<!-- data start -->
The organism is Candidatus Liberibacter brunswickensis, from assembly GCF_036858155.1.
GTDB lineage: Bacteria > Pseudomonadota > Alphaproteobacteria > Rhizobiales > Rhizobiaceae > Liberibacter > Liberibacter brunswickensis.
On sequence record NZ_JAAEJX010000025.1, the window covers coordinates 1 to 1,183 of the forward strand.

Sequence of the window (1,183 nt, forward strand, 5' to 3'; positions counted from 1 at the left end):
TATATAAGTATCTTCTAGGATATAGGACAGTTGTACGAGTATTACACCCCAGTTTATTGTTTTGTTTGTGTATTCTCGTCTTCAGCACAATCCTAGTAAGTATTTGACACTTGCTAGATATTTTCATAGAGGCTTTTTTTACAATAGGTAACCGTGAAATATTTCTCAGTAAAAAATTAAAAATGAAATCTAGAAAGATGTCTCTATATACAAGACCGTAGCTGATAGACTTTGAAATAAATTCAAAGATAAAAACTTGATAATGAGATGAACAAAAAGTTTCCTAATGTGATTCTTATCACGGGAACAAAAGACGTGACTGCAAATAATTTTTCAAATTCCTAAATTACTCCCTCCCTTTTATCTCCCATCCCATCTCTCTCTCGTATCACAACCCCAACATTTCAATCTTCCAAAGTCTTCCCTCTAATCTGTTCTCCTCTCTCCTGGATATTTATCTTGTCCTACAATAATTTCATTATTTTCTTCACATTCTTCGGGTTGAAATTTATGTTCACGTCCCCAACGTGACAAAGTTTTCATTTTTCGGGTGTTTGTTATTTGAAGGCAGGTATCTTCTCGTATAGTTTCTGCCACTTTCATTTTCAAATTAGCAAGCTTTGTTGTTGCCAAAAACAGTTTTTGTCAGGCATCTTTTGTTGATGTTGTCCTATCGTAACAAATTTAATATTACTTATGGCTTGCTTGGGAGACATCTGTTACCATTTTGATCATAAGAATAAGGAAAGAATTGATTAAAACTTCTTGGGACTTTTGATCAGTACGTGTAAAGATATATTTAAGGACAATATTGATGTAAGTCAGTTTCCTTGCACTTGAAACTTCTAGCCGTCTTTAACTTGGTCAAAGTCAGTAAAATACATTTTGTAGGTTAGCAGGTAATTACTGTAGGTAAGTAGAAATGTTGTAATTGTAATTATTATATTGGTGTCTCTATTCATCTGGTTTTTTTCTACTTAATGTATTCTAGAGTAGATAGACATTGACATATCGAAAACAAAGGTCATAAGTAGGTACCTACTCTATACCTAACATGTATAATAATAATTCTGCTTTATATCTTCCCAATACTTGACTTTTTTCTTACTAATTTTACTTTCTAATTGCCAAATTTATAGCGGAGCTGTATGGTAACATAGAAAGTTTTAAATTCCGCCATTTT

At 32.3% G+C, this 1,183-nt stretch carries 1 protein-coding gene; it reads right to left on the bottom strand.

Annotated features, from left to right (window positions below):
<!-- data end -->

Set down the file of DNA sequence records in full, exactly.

The organism is Candidatus Liberibacter brunswickensis, from assembly GCF_036858155.1.
GTDB lineage: Bacteria > Pseudomonadota > Alphaproteobacteria > Rhizobiales > Rhizobiaceae > Liberibacter > Liberibacter brunswickensis.
On sequence record NZ_JAAEJX010000025.1, the window covers coordinates 1 to 1,183 of the forward strand.

Sequence of the window (1,183 nt, forward strand, 5' to 3'; positions counted from 1 at the left end):
TATATAAGTATCTTCTAGGATATAGGACAGTTGTACGAGTATTACACCCCAGTTTATTGTTTTGTTTGTGTATTCTCGTCTTCAGCACAATCCTAGTAAGTATTTGACACTTGCTAGATATTTTCATAGAGGCTTTTTTTACAATAGGTAACCGTGAAATATTTCTCAGTAAAAAATTAAAAATGAAATCTAGAAAGATGTCTCTATATACAAGACCGTAGCTGATAGACTTTGAAATAAATTCAAAGATAAAAACTTGATAATGAGATGAACAAAAAGTTTCCTAATGTGATTCTTATCACGGGAACAAAAGACGTGACTGCAAATAATTTTTCAAATTCCTAAATTACTCCCTCCCTTTTATCTCCCATCCCATCTCTCTCTCGTATCACAACCCCAACATTTCAATCTTCCAAAGTCTTCCCTCTAATCTGTTCTCCTCTCTCCTGGATATTTATCTTGTCCTACAATAATTTCATTATTTTCTTCACATTCTTCGGGTTGAAATTTATGTTCACGTCCCCAACGTGACAAAGTTTTCATTTTTCGGGTGTTTGTTATTTGAAGGCAGGTATCTTCTCGTATAGTTTCTGCCACTTTCATTTTCAAATTAGCAAGCTTTGTTGTTGCCAAAAACAGTTTTTGTCAGGCATCTTTTGTTGATGTTGTCCTATCGTAACAAATTTAATATTACTTATGGCTTGCTTGGGAGACATCTGTTACCATTTTGATCATAAGAATAAGGAAAGAATTGATTAAAACTTCTTGGGACTTTTGATCAGTACGTGTAAAGATATATTTAAGGACAATATTGATGTAAGTCAGTTTCCTTGCACTTGAAACTTCTAGCCGTCTTTAACTTGGTCAAAGTCAGTAAAATACATTTTGTAGGTTAGCAGGTAATTACTGTAGGTAAGTAGAAATGTTGTAATTGTAATTATTATATTGGTGTCTCTATTCATCTGGTTTTTTTCTACTTAATGTATTCTAGAGTAGATAGACATTGACATATCGAAAACAAAGGTCATAAGTAGGTACCTACTCTATACCTAACATGTATAATAATAATTCTGCTTTATATCTTCCCAATACTTGACTTTTTTCTTACTAATTTTACTTTCTAATTGCCAAATTTATAGCGGAGCTGTATGGTAACATAGAAAGTTTTAAATTCCGCCATTTT

At 32.3% G+C, this 1,183-nt stretch carries 1 protein-coding gene; it reads right to left on the bottom strand.

Annotated features, from left to right (window positions below):